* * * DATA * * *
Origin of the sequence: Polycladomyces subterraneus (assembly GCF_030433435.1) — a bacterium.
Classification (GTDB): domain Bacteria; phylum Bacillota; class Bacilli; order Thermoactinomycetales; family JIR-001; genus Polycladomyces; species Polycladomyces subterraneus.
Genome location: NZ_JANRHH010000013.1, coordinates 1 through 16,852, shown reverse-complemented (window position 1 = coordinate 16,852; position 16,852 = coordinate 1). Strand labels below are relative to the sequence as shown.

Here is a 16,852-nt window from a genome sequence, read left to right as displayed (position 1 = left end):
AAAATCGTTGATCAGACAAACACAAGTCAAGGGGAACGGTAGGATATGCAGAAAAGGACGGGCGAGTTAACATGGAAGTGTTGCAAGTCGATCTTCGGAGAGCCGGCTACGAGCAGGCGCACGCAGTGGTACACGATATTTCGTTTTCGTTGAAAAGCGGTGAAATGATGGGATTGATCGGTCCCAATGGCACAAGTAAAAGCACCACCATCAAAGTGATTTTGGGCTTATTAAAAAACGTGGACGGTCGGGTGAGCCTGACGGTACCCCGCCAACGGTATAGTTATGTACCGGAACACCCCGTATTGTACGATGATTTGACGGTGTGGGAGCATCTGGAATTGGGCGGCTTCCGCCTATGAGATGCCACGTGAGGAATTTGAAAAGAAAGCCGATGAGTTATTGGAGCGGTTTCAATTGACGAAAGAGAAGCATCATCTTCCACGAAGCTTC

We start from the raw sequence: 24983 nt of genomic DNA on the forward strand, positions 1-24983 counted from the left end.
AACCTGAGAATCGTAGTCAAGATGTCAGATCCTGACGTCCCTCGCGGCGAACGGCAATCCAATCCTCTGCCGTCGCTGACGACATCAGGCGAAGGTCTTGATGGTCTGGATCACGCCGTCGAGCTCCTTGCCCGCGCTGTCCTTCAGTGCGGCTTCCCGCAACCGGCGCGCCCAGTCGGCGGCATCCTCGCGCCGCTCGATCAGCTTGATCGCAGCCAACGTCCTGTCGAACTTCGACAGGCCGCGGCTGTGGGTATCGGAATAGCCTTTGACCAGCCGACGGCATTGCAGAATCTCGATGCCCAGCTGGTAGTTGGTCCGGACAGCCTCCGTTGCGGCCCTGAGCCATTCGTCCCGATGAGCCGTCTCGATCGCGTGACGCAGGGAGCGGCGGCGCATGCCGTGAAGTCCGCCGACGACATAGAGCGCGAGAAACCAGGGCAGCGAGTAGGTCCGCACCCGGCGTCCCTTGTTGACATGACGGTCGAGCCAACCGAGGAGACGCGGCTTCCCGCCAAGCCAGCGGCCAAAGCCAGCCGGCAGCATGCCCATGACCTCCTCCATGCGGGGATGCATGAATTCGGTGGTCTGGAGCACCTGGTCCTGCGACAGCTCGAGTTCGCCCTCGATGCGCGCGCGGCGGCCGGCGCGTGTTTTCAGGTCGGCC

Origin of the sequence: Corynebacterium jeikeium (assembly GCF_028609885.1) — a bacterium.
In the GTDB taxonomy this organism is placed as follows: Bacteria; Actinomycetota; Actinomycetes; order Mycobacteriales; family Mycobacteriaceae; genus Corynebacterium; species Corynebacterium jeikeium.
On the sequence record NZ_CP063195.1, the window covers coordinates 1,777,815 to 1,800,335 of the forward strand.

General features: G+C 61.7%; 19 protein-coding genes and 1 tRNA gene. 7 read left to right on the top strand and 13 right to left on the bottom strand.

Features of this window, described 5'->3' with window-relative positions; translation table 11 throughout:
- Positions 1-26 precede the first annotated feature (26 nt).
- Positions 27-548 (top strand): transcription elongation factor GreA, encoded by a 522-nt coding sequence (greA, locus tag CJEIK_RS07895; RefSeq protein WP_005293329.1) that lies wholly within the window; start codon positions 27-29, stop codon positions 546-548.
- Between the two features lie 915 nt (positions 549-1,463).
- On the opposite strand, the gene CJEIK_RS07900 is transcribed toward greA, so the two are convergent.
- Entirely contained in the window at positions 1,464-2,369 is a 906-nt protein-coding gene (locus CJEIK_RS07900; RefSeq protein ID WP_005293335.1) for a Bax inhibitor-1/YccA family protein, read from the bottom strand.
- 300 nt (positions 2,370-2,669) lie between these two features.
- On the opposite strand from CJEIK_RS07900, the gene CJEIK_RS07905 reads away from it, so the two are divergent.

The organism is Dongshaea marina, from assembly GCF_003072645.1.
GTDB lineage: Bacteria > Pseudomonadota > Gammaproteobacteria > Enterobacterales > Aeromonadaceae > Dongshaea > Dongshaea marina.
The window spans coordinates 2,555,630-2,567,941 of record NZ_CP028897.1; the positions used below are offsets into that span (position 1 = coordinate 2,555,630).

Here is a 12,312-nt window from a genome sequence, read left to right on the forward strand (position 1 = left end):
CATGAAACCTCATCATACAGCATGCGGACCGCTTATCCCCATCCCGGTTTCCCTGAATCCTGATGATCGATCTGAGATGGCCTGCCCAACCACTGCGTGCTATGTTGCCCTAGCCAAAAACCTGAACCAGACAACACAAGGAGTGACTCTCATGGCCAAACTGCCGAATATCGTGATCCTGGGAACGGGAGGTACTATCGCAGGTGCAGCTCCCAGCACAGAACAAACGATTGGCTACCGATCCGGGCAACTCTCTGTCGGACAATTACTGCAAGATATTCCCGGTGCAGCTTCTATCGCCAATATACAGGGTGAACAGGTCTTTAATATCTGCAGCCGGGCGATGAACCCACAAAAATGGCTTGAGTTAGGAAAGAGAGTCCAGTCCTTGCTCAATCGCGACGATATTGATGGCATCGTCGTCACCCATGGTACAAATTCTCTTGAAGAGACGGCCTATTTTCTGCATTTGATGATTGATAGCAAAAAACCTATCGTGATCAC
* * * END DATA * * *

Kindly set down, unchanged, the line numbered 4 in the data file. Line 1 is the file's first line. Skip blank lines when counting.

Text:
Here is a 16,852-nt window from a genome sequence, read left to right as displayed (position 1 = left end):